Saturday, May 7, 2011

Stone Mountain

Stone Mountain

Postmarked 7 May 1925
Riverside, California

Publisher: Imperial Post Card Co.

Postcard Caption:
STONE MOUNTAIN, 16 MILES FROM ATLANTA, GA. The steep side of Stone Mountain has been dedicated to the Confederacy by the U.D.C., and thereon will be carved in relief a stupendous monument of Lee and Jackson at the head of the Confederate Hosts. Each figure will be approximately 30 feet in height; the horses, cannon, etc., as true to life as it is possible to be made. Stone Mountain will stand through the ages as an everlasting monument to the Boys of the Confederacy. (Atlanta Convention Bureau)
I had no idea Stone Mountain was so tied to the Confederacy and KKK history. I thought of it as a highly commercialized park with a nightly laser show. Once I looked up the history of Stone Mountain for this blog entry, I had second thoughts about posting the card at all. According to the Interweb, Stone Mountain was the site of the 1915 KKK revival and host to rallies from 1931 to 1981. But I suppose that it's not the location's fault that people are so horrible to each other. The "mountain" itself is one of the world's largest exposed pieces of granite. Artifacts from as early as 10,000 have linked settlement to the area. In the 16th Century, it was a neutral meeting site for warring Creek-Cherokee tribes. In the 18th Century, representatives of the American government met with Creek micos.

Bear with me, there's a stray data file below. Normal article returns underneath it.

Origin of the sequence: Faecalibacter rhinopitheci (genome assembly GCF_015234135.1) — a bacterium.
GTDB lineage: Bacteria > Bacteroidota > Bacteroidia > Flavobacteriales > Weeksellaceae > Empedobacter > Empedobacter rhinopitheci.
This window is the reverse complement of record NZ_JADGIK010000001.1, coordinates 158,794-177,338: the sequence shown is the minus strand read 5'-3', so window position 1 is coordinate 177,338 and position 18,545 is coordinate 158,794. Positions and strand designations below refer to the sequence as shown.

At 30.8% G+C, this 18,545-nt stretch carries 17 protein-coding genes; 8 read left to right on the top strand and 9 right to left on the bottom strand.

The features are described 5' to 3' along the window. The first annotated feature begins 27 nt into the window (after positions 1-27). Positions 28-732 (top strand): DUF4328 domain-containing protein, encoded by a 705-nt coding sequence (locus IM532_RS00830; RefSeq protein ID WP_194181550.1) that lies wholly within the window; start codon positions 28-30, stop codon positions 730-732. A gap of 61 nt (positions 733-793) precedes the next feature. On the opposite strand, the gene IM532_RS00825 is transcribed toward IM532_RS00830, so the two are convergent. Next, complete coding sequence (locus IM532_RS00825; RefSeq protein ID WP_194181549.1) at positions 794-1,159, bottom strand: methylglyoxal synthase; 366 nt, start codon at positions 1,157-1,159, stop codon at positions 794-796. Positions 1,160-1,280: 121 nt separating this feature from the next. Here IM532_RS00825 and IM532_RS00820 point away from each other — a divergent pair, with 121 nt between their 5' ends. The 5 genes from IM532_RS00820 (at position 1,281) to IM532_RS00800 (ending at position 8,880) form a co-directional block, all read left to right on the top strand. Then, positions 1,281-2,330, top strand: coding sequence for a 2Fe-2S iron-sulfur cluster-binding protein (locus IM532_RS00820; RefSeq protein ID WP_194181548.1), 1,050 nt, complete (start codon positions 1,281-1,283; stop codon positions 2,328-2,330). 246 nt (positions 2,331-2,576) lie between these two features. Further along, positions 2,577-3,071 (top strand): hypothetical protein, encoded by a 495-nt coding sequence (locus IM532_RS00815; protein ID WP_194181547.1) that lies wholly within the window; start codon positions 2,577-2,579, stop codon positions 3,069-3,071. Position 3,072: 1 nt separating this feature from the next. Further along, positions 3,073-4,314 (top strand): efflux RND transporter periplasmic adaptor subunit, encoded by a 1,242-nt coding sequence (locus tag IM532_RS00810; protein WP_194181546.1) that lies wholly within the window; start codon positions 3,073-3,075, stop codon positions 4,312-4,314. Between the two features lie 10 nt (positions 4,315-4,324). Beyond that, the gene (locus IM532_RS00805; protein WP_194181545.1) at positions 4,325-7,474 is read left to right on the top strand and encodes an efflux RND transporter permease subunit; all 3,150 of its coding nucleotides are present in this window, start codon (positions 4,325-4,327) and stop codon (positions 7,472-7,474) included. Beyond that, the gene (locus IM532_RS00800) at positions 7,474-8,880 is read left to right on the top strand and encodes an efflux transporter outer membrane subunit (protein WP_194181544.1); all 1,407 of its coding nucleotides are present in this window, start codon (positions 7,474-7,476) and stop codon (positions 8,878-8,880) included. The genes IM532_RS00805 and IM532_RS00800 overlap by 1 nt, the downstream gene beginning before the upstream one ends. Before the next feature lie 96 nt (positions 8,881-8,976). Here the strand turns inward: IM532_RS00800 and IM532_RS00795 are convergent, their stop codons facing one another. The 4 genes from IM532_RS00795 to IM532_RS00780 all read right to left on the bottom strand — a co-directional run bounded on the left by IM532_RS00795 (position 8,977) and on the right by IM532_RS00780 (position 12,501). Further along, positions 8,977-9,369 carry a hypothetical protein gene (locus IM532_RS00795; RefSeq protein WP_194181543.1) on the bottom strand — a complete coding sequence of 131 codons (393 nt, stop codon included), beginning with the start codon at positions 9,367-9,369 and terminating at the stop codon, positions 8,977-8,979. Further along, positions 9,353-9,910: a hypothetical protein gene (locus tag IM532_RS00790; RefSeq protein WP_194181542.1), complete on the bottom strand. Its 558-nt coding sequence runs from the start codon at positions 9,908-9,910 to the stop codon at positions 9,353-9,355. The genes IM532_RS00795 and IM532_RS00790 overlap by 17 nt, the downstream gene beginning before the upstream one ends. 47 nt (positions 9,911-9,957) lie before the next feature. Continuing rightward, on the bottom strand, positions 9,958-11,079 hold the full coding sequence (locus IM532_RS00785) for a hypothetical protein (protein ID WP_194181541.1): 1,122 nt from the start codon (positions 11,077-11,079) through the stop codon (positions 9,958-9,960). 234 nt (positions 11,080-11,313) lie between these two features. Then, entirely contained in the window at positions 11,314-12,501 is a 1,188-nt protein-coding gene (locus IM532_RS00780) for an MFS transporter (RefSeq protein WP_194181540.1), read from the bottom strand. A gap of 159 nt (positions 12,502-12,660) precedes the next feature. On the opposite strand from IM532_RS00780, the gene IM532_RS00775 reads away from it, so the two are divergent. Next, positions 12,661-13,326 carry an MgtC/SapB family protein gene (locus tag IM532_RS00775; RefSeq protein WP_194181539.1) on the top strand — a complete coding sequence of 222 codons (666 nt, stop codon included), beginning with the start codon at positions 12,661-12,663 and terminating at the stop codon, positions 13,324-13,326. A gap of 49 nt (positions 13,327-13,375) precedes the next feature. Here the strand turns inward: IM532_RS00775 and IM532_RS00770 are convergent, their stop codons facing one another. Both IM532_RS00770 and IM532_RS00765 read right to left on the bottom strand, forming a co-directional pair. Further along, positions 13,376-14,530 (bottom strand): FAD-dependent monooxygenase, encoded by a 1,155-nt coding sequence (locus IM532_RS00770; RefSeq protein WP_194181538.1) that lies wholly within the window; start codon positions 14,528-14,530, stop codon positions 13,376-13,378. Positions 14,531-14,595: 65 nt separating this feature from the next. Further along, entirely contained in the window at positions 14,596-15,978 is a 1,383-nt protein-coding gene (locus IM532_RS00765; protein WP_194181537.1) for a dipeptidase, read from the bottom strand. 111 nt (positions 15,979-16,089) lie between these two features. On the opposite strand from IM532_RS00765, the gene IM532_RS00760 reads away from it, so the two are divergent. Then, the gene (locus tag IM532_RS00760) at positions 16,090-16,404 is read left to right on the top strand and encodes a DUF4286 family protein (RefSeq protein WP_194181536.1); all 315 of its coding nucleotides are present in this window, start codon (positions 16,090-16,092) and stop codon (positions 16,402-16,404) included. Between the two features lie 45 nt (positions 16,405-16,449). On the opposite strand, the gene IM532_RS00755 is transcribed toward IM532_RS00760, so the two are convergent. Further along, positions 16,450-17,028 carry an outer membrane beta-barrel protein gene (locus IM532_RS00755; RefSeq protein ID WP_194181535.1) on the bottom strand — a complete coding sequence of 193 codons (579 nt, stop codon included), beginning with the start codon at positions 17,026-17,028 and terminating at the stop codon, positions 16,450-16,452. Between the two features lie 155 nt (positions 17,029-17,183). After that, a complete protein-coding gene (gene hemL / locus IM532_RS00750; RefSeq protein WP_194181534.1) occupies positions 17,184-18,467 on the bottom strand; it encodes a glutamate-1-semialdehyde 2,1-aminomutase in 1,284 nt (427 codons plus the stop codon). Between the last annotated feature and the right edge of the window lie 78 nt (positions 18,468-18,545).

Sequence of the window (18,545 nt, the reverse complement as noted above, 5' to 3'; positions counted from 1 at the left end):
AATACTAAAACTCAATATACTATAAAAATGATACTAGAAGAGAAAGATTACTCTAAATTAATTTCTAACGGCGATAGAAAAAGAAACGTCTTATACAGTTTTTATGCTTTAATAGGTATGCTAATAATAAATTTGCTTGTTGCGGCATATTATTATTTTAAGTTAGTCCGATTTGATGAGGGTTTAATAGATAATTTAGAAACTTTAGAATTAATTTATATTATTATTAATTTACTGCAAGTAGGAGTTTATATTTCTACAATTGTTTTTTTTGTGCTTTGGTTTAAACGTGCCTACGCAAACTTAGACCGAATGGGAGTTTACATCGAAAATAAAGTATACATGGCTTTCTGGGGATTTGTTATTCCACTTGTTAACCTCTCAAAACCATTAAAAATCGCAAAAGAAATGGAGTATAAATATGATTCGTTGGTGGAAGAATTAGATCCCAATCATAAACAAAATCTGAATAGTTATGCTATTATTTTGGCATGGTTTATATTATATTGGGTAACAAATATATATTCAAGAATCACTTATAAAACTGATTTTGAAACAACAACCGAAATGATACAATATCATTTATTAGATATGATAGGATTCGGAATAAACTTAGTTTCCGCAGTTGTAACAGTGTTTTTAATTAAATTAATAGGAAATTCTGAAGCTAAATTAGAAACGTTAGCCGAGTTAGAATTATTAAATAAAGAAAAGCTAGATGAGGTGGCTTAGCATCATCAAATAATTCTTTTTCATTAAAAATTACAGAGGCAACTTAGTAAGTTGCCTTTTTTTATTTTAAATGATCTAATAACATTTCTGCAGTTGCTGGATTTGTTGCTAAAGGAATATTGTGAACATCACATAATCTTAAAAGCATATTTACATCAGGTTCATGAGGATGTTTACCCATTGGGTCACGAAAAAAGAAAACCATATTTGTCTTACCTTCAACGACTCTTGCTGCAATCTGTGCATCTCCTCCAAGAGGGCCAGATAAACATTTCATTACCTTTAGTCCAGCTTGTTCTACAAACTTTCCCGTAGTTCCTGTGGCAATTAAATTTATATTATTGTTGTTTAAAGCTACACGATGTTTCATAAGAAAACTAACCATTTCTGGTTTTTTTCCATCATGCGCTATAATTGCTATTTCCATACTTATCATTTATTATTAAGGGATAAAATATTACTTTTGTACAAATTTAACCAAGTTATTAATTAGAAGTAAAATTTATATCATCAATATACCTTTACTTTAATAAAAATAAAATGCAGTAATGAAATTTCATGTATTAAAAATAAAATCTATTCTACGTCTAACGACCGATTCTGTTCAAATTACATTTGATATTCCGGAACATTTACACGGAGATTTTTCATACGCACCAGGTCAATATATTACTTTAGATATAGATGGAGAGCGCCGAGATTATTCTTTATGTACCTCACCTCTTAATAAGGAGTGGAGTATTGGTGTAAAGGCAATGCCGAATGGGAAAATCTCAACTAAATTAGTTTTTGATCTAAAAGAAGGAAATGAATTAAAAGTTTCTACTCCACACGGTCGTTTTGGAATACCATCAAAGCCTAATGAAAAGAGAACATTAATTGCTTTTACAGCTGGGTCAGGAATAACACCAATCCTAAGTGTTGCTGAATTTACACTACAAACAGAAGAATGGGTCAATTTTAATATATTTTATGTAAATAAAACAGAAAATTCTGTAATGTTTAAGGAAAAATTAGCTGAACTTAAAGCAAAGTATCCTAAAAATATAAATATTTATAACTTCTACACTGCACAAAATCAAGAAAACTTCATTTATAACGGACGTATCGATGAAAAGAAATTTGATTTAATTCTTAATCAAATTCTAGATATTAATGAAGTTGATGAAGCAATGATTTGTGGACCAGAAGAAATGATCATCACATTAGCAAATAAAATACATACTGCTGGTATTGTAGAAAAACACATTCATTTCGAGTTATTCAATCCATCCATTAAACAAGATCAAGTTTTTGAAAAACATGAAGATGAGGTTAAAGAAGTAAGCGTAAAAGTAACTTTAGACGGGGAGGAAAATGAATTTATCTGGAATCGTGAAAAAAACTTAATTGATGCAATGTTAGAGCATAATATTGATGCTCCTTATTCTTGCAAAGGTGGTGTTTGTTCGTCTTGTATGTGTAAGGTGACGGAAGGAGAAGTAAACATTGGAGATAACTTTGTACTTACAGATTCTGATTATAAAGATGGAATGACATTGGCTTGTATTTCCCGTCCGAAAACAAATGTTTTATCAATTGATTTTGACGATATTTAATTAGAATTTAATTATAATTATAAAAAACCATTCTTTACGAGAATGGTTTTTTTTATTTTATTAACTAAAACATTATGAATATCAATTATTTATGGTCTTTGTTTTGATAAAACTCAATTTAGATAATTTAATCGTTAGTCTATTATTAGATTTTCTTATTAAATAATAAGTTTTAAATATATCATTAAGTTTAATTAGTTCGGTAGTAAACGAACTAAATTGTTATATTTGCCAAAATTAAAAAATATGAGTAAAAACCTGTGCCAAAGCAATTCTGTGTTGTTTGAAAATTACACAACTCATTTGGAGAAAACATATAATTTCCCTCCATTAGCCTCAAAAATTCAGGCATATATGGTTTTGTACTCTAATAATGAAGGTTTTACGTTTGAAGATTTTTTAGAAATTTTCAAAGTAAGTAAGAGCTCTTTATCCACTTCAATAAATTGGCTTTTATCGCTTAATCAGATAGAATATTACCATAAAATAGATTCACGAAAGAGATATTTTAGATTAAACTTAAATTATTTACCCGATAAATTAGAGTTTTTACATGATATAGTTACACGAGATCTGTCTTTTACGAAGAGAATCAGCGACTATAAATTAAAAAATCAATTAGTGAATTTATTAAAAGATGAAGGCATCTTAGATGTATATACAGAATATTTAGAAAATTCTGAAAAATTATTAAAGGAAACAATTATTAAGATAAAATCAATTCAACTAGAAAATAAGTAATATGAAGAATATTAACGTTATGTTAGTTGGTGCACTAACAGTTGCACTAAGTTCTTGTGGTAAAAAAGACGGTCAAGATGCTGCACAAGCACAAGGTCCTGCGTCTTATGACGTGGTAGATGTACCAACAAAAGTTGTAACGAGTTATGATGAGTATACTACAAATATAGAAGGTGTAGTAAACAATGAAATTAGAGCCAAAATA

The history of the postcard itself is not as obvious. There is no message or signature. It's a rare vintage postcard that is sent via air mail. Why on earth was this one so important? I can't find reliable information on the recipient, Joel H. DuBose, though it seems he wrote unpublished manuscripts on Confederate military history.

Stone Mountain, in 1999 on July 4:

Stone Mountain 7.4.99


Mark S. said...

I have a number of Stone Mountain postcards, including views prior to carving, during carving, and even one that shows proposed work that was never done, but yours is my favorite! (I can't resist views that include an old car) said...

I have to mention that the top postcard also has the mountain looking like a tidal wave. Quite entertaining. It is too bad some bad is associated with the great natural feature. It'll be here long after we are way gone. I really like the look of everything going on on the back of the postcard.

Anonymous said...

It seems that Joel H. Dubose was a postage stamp dealer.

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